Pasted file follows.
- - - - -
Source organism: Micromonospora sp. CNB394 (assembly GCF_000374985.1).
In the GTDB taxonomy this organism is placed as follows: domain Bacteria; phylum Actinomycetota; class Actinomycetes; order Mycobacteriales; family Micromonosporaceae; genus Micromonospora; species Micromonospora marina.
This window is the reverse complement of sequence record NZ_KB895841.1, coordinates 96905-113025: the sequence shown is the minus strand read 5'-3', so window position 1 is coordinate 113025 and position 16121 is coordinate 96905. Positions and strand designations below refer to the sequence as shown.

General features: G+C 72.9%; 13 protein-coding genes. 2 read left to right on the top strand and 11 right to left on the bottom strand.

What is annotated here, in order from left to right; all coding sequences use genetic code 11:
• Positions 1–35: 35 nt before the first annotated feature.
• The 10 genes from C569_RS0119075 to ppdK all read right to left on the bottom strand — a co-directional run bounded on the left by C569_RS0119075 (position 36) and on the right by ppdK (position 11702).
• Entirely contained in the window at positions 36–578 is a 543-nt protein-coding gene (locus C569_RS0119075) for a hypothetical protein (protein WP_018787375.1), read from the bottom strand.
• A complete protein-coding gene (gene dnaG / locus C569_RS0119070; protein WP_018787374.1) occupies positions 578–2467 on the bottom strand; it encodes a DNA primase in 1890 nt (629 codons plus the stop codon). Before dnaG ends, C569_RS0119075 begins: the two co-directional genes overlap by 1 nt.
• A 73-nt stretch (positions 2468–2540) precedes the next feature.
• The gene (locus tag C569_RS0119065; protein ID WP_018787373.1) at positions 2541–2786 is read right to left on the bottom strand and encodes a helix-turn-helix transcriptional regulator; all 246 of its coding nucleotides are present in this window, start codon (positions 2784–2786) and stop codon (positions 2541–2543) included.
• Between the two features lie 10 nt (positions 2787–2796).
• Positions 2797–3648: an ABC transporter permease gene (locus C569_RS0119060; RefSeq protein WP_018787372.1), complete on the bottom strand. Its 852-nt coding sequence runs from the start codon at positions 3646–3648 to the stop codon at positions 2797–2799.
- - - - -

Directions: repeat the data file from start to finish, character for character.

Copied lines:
Source organism: Micromonospora sp. CNB394 (assembly GCF_000374985.1).
In the GTDB taxonomy this organism is placed as follows: domain Bacteria; phylum Actinomycetota; class Actinomycetes; order Mycobacteriales; family Micromonosporaceae; genus Micromonospora; species Micromonospora marina.
This window is the reverse complement of sequence record NZ_KB895841.1, coordinates 96905-113025: the sequence shown is the minus strand read 5'-3', so window position 1 is coordinate 113025 and position 16121 is coordinate 96905. Positions and strand designations below refer to the sequence as shown.

General features: G+C 72.9%; 13 protein-coding genes. 2 read left to right on the top strand and 11 right to left on the bottom strand.

What is annotated here, in order from left to right; all coding sequences use genetic code 11:
• Positions 1–35: 35 nt before the first annotated feature.
• The 10 genes from C569_RS0119075 to ppdK all read right to left on the bottom strand — a co-directional run bounded on the left by C569_RS0119075 (position 36) and on the right by ppdK (position 11702).
• Entirely contained in the window at positions 36–578 is a 543-nt protein-coding gene (locus C569_RS0119075) for a hypothetical protein (protein WP_018787375.1), read from the bottom strand.
• A complete protein-coding gene (gene dnaG / locus C569_RS0119070; protein WP_018787374.1) occupies positions 578–2467 on the bottom strand; it encodes a DNA primase in 1890 nt (629 codons plus the stop codon). Before dnaG ends, C569_RS0119075 begins: the two co-directional genes overlap by 1 nt.
• A 73-nt stretch (positions 2468–2540) precedes the next feature.
• The gene (locus tag C569_RS0119065; protein ID WP_018787373.1) at positions 2541–2786 is read right to left on the bottom strand and encodes a helix-turn-helix transcriptional regulator; all 246 of its coding nucleotides are present in this window, start codon (positions 2784–2786) and stop codon (positions 2541–2543) included.
• Between the two features lie 10 nt (positions 2787–2796).
• Positions 2797–3648: an ABC transporter permease gene (locus C569_RS0119060; RefSeq protein WP_018787372.1), complete on the bottom strand. Its 852-nt coding sequence runs from the start codon at positions 3646–3648 to the stop codon at positions 2797–2799.